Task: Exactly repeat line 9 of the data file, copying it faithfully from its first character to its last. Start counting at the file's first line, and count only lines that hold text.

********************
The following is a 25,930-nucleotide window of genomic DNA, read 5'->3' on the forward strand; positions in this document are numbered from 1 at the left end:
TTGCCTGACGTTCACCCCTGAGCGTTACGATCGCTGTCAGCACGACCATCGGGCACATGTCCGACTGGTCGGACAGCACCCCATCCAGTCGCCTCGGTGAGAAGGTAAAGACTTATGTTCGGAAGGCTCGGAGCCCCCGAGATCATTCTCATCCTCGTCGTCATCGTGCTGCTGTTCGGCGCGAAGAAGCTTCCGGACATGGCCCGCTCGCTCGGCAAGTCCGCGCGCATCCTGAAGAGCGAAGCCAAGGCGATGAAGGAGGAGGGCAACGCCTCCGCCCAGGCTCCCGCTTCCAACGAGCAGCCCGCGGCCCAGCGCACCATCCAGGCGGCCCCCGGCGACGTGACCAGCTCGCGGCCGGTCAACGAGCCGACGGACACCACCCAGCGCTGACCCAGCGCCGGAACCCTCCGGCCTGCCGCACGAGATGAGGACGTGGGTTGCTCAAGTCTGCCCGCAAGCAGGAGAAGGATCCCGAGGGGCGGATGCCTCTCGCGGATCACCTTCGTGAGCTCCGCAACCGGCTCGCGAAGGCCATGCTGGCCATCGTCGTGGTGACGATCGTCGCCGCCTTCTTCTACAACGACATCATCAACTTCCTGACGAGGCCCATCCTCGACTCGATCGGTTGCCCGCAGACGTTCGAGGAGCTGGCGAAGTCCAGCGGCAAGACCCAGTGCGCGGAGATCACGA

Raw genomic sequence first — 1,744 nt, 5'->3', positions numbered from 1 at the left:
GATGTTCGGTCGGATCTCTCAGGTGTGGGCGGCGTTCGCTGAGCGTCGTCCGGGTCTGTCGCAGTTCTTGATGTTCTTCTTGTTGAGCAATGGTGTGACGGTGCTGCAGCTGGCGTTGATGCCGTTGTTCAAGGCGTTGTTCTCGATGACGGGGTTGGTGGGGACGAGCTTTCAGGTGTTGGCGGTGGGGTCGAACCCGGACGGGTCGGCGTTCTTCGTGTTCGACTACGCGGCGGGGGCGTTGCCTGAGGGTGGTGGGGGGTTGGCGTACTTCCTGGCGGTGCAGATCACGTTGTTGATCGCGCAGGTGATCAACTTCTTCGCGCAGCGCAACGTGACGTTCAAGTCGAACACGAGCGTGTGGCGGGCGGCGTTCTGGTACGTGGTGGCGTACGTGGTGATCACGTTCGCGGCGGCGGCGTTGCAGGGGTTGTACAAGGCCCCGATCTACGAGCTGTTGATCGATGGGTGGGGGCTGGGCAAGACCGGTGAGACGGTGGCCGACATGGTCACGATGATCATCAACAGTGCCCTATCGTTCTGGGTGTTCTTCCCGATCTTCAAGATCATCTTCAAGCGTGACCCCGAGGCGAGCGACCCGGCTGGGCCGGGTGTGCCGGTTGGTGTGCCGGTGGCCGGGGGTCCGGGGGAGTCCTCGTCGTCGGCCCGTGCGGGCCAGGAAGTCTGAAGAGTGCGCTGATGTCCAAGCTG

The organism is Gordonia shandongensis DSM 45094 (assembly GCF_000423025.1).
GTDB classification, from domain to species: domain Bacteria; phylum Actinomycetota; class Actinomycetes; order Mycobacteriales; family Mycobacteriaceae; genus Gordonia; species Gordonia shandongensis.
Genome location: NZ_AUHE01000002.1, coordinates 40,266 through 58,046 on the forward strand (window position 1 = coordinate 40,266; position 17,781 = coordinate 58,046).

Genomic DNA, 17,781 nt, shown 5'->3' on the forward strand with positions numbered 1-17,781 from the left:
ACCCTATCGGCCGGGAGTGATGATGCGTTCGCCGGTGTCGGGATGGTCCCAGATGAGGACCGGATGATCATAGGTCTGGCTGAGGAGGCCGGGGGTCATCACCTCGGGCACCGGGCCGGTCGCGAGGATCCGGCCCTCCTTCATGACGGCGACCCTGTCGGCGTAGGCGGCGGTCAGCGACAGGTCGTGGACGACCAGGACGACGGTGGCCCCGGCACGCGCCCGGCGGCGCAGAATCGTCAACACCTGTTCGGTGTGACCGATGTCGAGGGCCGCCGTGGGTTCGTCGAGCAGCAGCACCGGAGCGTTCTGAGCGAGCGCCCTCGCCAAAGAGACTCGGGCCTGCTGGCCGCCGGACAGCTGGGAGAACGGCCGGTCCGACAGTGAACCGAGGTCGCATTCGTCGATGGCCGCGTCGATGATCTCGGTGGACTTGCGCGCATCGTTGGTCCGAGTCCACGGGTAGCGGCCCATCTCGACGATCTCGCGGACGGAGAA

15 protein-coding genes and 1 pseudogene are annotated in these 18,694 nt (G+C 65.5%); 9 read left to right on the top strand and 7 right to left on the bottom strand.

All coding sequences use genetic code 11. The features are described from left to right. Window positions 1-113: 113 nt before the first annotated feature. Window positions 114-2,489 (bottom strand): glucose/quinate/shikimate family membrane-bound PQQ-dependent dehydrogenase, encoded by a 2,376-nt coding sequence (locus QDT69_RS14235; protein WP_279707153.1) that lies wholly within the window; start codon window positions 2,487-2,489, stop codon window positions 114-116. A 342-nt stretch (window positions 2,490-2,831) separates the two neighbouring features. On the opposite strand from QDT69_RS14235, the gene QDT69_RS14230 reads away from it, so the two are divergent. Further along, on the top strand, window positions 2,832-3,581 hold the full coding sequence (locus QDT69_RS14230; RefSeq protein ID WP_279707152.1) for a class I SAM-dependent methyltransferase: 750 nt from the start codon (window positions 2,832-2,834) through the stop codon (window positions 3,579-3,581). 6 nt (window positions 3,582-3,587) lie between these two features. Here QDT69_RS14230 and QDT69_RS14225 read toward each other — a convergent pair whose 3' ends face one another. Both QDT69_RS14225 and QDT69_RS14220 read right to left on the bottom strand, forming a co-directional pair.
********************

ACCCTATCGGCCGGGAGTGATGATGCGTTCGCCGGTGTCGGGATGGTCCCAGATGAGGACCGGATGATCATAGGTCTGGCTGAGGAGGCCGGGGGTCATCACCTCGGGCACCGGGCCGGTCGCGAGGATCCGGCCCTCCTTCATGACGGCGACCCTGTCGGCGTAGGCGGCGGTCAGCGACAGGTCGTGGACGACCAGGACGACGGTGGCCCCGGCACGCGCCCGGCGGCGCAGAATCGTCAACACCTGTTCGGTGTGACCGATGTCGAGGGCCGCCGTGGGTTCGTCGAGCAGCAGCACCGGAGCGTTCTGAGCGAGCGCCCTCGCCAAAGAGACTCGGGCCTGCTGGCCGCCGGACAGCTGGGAGAACGGCCGGTCCGACAGTGAACCGAGGTCGCATTCGTCGATGGCCGCGTCGATGATCTCGGTGGACTTGCGCGCATCGTTGGTCCGAGTCCACGGGTAGCGGCCCATCTCGACGATCTCGCGGACGGAGAA